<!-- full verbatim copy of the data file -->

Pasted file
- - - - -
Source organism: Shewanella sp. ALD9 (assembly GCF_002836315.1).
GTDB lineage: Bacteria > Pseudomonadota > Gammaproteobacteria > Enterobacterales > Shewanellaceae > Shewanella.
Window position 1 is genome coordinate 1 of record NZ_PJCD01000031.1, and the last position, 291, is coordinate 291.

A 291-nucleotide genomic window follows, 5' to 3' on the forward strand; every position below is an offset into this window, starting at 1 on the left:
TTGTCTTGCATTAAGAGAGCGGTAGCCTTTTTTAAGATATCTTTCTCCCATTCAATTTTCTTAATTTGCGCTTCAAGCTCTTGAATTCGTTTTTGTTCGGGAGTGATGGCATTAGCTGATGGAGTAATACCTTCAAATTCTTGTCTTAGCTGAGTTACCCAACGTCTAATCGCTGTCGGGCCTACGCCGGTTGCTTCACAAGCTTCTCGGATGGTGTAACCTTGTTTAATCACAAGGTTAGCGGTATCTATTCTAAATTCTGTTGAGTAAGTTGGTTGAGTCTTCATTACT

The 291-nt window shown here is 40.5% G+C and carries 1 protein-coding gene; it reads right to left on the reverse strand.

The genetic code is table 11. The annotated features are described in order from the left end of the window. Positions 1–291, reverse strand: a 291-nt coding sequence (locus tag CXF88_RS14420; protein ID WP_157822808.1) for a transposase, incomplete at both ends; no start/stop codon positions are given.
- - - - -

Source organism: Shewanella sp. ALD9 (assembly GCF_002836315.1).
GTDB lineage: Bacteria > Pseudomonadota > Gammaproteobacteria > Enterobacterales > Shewanellaceae > Shewanella.
Window position 1 is genome coordinate 1 of record NZ_PJCD01000031.1, and the last position, 291, is coordinate 291.

A 291-nucleotide genomic window follows, 5' to 3' on the forward strand; every position below is an offset into this window, starting at 1 on the left:
TTGTCTTGCATTAAGAGAGCGGTAGCCTTTTTTAAGATATCTTTCTCCCATTCAATTTTCTTAATTTGCGCTTCAAGCTCTTGAATTCGTTTTTGTTCGGGAGTGATGGCATTAGCTGATGGAGTAATACCTTCAAATTCTTGTCTTAGCTGAGTTACCCAACGTCTAATCGCTGTCGGGCCTACGCCGGTTGCTTCACAAGCTTCTCGGATGGTGTAACCTTGTTTAATCACAAGGTTAGCGGTATCTATTCTAAATTCTGTTGAGTAAGTTGGTTGAGTCTTCATTACT

The 291-nt window shown here is 40.5% G+C and carries 1 protein-coding gene; it reads right to left on the reverse strand.

The genetic code is table 11. The annotated features are described in order from the left end of the window. Positions 1–291, reverse strand: a 291-nt coding sequence (locus tag CXF88_RS14420; protein ID WP_157822808.1) for a transposase, incomplete at both ends; no start/stop codon positions are given.